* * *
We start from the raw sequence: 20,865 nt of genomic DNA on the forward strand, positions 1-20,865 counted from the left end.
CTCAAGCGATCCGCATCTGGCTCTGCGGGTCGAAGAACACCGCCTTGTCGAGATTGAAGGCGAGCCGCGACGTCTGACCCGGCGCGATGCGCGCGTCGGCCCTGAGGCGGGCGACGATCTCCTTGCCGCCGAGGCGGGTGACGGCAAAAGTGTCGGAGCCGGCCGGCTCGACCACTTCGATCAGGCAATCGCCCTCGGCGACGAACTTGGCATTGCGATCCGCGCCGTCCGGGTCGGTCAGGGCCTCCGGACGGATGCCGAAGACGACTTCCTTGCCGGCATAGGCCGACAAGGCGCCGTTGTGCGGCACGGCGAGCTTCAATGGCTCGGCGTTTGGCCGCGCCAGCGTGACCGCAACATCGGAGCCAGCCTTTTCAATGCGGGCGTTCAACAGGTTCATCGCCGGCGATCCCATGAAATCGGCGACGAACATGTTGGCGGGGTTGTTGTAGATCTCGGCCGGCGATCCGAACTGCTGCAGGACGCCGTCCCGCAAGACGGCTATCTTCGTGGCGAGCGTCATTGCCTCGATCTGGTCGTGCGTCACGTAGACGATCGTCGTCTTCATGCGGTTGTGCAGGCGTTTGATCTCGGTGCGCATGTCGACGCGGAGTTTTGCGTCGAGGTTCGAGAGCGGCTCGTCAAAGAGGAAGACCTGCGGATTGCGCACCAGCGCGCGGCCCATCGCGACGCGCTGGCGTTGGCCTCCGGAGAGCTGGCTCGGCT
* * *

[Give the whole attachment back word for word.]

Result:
We start from the raw sequence: 20,865 nt of genomic DNA on the forward strand, positions 1-20,865 counted from the left end.
CTCAAGCGATCCGCATCTGGCTCTGCGGGTCGAAGAACACCGCCTTGTCGAGATTGAAGGCGAGCCGCGACGTCTGACCCGGCGCGATGCGCGCGTCGGCCCTGAGGCGGGCGACGATCTCCTTGCCGCCGAGGCGGGTGACGGCAAAAGTGTCGGAGCCGGCCGGCTCGACCACTTCGATCAGGCAATCGCCCTCGGCGACGAACTTGGCATTGCGATCCGCGCCGTCCGGGTCGGTCAGGGCCTCCGGACGGATGCCGAAGACGACTTCCTTGCCGGCATAGGCCGACAAGGCGCCGTTGTGCGGCACGGCGAGCTTCAATGGCTCGGCGTTTGGCCGCGCCAGCGTGACCGCAACATCGGAGCCAGCCTTTTCAATGCGGGCGTTCAACAGGTTCATCGCCGGCGATCCCATGAAATCGGCGACGAACATGTTGGCGGGGTTGTTGTAGATCTCGGCCGGCGATCCGAACTGCTGCAGGACGCCGTCCCGCAAGACGGCTATCTTCGTGGCGAGCGTCATTGCCTCGATCTGGTCGTGCGTCACGTAGACGATCGTCGTCTTCATGCGGTTGTGCAGGCGTTTGATCTCGGTGCGCATGTCGACGCGGAGTTTTGCGTCGAGGTTCGAGAGCGGCTCGTCAAAGAGGAAGACCTGCGGATTGCGCACCAGCGCGCGGCCCATCGCGACGCGCTGGCGTTGGCCTCCGGAGAGCTGGCTCGGCT